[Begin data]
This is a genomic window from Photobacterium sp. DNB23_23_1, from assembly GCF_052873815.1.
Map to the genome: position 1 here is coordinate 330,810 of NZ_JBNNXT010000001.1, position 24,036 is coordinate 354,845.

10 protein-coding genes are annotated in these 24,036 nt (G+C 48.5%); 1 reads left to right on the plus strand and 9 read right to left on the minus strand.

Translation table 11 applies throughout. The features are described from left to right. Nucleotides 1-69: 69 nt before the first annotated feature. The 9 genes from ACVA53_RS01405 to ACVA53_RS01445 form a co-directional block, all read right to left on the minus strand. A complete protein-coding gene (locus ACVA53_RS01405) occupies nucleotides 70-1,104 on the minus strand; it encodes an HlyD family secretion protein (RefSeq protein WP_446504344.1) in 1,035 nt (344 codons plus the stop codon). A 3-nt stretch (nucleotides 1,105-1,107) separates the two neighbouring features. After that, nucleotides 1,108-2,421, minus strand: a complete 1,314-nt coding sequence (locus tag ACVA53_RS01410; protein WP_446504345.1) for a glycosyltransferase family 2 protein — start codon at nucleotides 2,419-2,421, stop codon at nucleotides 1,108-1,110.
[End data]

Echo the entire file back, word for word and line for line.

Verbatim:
This is a genomic window from Photobacterium sp. DNB23_23_1, from assembly GCF_052873815.1.
Map to the genome: position 1 here is coordinate 330,810 of NZ_JBNNXT010000001.1, position 24,036 is coordinate 354,845.

10 protein-coding genes are annotated in these 24,036 nt (G+C 48.5%); 1 reads left to right on the plus strand and 9 read right to left on the minus strand.

Translation table 11 applies throughout. The features are described from left to right. Nucleotides 1-69: 69 nt before the first annotated feature. The 9 genes from ACVA53_RS01405 to ACVA53_RS01445 form a co-directional block, all read right to left on the minus strand. A complete protein-coding gene (locus ACVA53_RS01405) occupies nucleotides 70-1,104 on the minus strand; it encodes an HlyD family secretion protein (RefSeq protein WP_446504344.1) in 1,035 nt (344 codons plus the stop codon). A 3-nt stretch (nucleotides 1,105-1,107) separates the two neighbouring features. After that, nucleotides 1,108-2,421, minus strand: a complete 1,314-nt coding sequence (locus tag ACVA53_RS01410; protein WP_446504345.1) for a glycosyltransferase family 2 protein — start codon at nucleotides 2,419-2,421, stop codon at nucleotides 1,108-1,110.